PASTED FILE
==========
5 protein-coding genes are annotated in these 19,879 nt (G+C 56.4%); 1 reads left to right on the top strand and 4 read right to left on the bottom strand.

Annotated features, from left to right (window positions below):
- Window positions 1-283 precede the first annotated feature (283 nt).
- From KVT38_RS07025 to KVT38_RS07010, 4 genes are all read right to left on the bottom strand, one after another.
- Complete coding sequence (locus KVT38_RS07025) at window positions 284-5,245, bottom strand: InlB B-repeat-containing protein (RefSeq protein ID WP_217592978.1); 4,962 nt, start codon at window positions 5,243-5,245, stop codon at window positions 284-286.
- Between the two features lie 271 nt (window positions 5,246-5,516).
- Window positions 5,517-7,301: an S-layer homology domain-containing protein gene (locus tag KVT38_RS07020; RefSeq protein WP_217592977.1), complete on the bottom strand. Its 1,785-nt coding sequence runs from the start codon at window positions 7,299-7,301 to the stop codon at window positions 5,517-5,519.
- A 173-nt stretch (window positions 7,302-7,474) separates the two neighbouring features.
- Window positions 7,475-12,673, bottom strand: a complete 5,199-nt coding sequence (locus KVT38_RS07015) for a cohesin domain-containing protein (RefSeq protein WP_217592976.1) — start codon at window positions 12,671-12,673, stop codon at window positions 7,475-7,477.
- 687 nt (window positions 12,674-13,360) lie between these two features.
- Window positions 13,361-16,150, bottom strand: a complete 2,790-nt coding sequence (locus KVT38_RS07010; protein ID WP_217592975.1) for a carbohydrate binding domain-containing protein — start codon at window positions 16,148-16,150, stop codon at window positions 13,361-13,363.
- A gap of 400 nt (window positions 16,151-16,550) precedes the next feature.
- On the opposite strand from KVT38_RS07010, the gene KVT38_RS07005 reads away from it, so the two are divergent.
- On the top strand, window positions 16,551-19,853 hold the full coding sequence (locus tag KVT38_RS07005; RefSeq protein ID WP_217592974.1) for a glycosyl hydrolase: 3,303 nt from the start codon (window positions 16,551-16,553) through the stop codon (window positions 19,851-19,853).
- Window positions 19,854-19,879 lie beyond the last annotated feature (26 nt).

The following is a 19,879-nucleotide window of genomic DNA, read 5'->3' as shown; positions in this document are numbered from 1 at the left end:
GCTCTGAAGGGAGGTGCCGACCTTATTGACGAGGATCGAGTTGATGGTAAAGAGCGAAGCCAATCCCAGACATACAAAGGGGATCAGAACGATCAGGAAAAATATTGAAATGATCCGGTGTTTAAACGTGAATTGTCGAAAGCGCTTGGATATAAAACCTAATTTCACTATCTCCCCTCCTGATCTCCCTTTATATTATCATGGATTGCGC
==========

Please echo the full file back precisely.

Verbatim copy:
5 protein-coding genes are annotated in these 19,879 nt (G+C 56.4%); 1 reads left to right on the top strand and 4 read right to left on the bottom strand.

Annotated features, from left to right (window positions below):
- Window positions 1-283 precede the first annotated feature (283 nt).
- From KVT38_RS07025 to KVT38_RS07010, 4 genes are all read right to left on the bottom strand, one after another.
- Complete coding sequence (locus KVT38_RS07025) at window positions 284-5,245, bottom strand: InlB B-repeat-containing protein (RefSeq protein ID WP_217592978.1); 4,962 nt, start codon at window positions 5,243-5,245, stop codon at window positions 284-286.
- Between the two features lie 271 nt (window positions 5,246-5,516).
- Window positions 5,517-7,301: an S-layer homology domain-containing protein gene (locus tag KVT38_RS07020; RefSeq protein WP_217592977.1), complete on the bottom strand. Its 1,785-nt coding sequence runs from the start codon at window positions 7,299-7,301 to the stop codon at window positions 5,517-5,519.
- A 173-nt stretch (window positions 7,302-7,474) separates the two neighbouring features.
- Window positions 7,475-12,673, bottom strand: a complete 5,199-nt coding sequence (locus KVT38_RS07015) for a cohesin domain-containing protein (RefSeq protein WP_217592976.1) — start codon at window positions 12,671-12,673, stop codon at window positions 7,475-7,477.
- 687 nt (window positions 12,674-13,360) lie between these two features.
- Window positions 13,361-16,150, bottom strand: a complete 2,790-nt coding sequence (locus KVT38_RS07010; protein ID WP_217592975.1) for a carbohydrate binding domain-containing protein — start codon at window positions 16,148-16,150, stop codon at window positions 13,361-13,363.
- A gap of 400 nt (window positions 16,151-16,550) precedes the next feature.
- On the opposite strand from KVT38_RS07010, the gene KVT38_RS07005 reads away from it, so the two are divergent.
- On the top strand, window positions 16,551-19,853 hold the full coding sequence (locus tag KVT38_RS07005; RefSeq protein ID WP_217592974.1) for a glycosyl hydrolase: 3,303 nt from the start codon (window positions 16,551-16,553) through the stop codon (window positions 19,851-19,853).
- Window positions 19,854-19,879 lie beyond the last annotated feature (26 nt).

The following is a 19,879-nucleotide window of genomic DNA, read 5'->3' as shown; positions in this document are numbered from 1 at the left end:
GCTCTGAAGGGAGGTGCCGACCTTATTGACGAGGATCGAGTTGATGGTAAAGAGCGAAGCCAATCCCAGACATACAAAGGGGATCAGAACGATCAGGAAAAATATTGAAATGATCCGGTGTTTAAACGTGAATTGTCGAAAGCGCTTGGATATAAAACCTAATTTCACTATCTCCCCTCCTGATCTCCCTTTATATTATCATGGATTGCGC